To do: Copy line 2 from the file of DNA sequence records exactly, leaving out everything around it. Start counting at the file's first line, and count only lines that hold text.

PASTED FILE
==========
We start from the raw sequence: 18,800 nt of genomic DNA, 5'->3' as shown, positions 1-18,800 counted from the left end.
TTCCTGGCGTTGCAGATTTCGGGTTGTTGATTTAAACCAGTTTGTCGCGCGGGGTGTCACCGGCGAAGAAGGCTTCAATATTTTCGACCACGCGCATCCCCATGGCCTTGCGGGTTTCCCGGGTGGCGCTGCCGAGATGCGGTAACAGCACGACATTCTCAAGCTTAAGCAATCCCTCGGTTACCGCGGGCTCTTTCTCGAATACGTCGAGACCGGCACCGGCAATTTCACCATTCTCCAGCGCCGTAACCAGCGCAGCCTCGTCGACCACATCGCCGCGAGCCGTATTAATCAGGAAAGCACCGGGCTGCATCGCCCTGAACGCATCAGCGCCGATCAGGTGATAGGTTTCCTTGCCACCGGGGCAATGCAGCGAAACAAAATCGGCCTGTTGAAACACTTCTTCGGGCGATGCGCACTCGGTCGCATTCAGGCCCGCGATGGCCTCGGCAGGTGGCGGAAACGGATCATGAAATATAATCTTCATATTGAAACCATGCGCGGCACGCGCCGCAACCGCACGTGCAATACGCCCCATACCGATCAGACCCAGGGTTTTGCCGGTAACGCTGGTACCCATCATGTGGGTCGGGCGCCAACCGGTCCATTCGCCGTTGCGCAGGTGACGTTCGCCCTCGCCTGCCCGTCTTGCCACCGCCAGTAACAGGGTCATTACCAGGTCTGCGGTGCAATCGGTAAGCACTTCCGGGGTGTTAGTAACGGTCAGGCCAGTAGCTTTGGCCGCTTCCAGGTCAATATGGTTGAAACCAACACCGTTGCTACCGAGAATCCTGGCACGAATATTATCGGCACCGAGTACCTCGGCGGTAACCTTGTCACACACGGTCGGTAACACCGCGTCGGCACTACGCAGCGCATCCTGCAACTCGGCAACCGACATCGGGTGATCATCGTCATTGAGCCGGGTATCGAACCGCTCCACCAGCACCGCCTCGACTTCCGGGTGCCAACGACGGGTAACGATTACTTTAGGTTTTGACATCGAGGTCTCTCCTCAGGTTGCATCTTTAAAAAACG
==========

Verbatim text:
TTCCTGGCGTTGCAGATTTCGGGTTGTTGATTTAAACCAGTTTGTCGCGCGGGGTGTCACCGGCGAAGAAGGCTTCAATATTTTCGACCACGCGCATCCCCATGGCCTTGCGGGTTTCCCGGGTGGCGCTGCCGAGATGCGGTAACAGCACGACATTCTCAAGCTTAAGCAATCCCTCGGTTACCGCGGGCTCTTTCTCGAATACGTCGAGACCGGCACCGGCAATTTCACCATTCTCCAGCGCCGTAACCAGCGCAGCCTCGTCGACCACATCGCCGCGAGCCGTATTAATCAGGAAAGCACCGGGCTGCATCGCCCTGAACGCATCAGCGCCGATCAGGTGATAGGTTTCCTTGCCACCGGGGCAATGCAGCGAAACAAAATCGGCCTGTTGAAACACTTCTTCGGGCGATGCGCACTCGGTCGCATTCAGGCCCGCGATGGCCTCGGCAGGTGGCGGAAACGGATCATGAAATATAATCTTCATATTGAAACCATGCGCGGCACGCGCCGCAACCGCACGTGCAATACGCCCCATACCGATCAGACCCAGGGTTTTGCCGGTAACGCTGGTACCCATCATGTGGGTCGGGCGCCAACCGGTCCATTCGCCGTTGCGCAGGTGACGTTCGCCCTCGCCTGCCCGTCTTGCCACCGCCAGTAACAGGGTCATTACCAGGTCTGCGGTGCAATCGGTAAGCACTTCCGGGGTGTTAGTAACGGTCAGGCCAGTAGCTTTGGCCGCTTCCAGGTCAATATGGTTGAAACCAACACCGTTGCTACCGAGAATCCTGGCACGAATATTATCGGCACCGAGTACCTCGGCGGTAACCTTGTCACACACGGTCGGTAACACCGCGTCGGCACTACGCAGCGCATCCTGCAACTCGGCAACCGACATCGGGTGATCATCGTCATTGAGCCGGGTATCGAACCGCTCCACCAGCACCGCCTCGACTTCCGGGTGCCAACGACGGGTAACGATTACTTTAGGTTTTGACATCGAGGTCTCTCCTCAGGTTGCATCTTTAAAAAACG